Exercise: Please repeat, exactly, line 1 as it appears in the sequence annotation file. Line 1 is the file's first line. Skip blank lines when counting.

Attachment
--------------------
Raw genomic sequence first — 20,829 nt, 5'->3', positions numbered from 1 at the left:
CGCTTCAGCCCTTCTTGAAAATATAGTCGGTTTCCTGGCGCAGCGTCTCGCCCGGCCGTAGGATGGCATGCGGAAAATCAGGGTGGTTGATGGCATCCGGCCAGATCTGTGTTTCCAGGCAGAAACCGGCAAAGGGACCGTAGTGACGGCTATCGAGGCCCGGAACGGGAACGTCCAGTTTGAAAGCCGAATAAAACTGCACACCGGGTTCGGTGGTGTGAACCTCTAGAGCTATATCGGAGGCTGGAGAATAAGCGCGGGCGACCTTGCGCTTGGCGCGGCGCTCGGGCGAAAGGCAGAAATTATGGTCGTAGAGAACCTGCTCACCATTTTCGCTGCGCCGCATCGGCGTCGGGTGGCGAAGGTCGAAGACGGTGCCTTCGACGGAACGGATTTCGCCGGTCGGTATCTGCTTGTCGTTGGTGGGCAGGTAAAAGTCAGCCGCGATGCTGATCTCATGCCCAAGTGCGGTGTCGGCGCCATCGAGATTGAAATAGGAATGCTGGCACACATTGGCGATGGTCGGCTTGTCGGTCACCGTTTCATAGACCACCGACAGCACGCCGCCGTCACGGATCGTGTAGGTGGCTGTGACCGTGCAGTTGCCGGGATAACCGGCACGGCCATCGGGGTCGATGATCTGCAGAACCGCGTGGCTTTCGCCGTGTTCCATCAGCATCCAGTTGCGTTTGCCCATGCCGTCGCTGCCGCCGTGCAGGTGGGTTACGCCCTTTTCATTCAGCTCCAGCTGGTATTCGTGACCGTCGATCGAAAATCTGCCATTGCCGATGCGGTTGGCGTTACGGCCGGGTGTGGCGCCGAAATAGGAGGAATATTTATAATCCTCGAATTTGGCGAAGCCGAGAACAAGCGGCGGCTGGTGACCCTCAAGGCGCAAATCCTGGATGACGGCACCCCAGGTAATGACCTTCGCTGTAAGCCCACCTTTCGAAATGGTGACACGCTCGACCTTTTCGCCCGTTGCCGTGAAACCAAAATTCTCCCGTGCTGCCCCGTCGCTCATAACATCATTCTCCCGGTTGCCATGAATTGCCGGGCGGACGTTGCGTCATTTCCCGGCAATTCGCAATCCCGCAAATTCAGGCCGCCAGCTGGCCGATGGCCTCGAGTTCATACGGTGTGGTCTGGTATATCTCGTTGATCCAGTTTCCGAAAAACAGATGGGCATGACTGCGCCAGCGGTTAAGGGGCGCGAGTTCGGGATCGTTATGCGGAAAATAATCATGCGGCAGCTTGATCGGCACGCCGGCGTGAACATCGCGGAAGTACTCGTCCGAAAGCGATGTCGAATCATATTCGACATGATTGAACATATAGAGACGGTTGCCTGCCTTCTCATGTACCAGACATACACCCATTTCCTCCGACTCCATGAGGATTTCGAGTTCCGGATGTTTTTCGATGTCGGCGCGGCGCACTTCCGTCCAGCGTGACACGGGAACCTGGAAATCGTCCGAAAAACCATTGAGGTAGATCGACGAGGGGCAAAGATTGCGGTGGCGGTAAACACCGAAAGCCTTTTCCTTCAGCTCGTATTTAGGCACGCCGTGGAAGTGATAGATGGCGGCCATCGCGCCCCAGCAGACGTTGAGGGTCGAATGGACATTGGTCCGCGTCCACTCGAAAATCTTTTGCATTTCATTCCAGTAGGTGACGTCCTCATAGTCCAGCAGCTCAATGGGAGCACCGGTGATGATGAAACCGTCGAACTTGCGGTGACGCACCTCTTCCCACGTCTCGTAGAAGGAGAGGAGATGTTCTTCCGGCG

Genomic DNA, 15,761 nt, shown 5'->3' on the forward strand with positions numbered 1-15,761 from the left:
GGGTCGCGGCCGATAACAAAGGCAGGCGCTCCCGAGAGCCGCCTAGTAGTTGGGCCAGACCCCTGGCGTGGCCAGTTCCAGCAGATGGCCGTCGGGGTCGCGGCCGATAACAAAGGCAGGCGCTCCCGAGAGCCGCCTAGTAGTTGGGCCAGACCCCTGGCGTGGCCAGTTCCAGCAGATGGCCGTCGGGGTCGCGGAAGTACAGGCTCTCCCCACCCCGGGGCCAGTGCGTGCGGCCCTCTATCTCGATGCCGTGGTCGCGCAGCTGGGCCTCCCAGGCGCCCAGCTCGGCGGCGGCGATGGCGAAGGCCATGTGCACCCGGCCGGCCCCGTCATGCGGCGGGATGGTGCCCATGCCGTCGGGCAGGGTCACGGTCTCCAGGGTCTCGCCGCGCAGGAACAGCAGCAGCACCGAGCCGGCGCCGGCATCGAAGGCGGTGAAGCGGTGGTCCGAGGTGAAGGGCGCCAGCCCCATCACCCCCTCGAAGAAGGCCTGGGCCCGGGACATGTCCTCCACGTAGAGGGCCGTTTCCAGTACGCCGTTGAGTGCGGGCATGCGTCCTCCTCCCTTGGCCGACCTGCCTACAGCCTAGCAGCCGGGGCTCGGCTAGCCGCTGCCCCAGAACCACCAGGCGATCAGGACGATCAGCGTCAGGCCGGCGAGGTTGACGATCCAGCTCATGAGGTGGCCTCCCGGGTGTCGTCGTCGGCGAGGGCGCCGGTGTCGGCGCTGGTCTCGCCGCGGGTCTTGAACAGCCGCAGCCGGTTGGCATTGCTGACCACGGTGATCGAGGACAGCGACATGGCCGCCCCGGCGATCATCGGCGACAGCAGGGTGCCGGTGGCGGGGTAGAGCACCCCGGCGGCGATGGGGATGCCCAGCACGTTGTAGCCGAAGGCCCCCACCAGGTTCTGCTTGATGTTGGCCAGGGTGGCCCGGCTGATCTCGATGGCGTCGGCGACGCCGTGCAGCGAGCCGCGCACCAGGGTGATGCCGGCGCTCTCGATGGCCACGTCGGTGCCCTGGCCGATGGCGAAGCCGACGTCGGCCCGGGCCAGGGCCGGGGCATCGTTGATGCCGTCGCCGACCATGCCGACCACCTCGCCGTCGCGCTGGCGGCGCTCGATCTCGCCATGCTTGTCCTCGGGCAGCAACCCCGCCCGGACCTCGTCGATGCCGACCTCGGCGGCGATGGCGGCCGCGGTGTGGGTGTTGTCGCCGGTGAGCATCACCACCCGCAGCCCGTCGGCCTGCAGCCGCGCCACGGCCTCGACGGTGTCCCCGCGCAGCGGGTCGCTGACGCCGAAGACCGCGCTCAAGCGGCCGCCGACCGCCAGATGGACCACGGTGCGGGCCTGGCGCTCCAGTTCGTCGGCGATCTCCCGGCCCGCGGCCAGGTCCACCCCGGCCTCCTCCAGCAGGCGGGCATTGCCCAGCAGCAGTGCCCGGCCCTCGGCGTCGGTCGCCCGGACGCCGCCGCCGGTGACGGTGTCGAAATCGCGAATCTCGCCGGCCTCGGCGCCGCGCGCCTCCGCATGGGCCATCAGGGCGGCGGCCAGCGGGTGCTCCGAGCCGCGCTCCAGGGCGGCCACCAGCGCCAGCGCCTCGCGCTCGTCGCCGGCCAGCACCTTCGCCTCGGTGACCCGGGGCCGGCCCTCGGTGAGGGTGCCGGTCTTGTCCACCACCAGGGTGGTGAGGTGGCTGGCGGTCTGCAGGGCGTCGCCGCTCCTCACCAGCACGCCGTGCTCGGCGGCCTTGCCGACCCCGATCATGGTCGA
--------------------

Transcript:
Raw genomic sequence first — 20,829 nt, 5'->3', positions numbered from 1 at the left: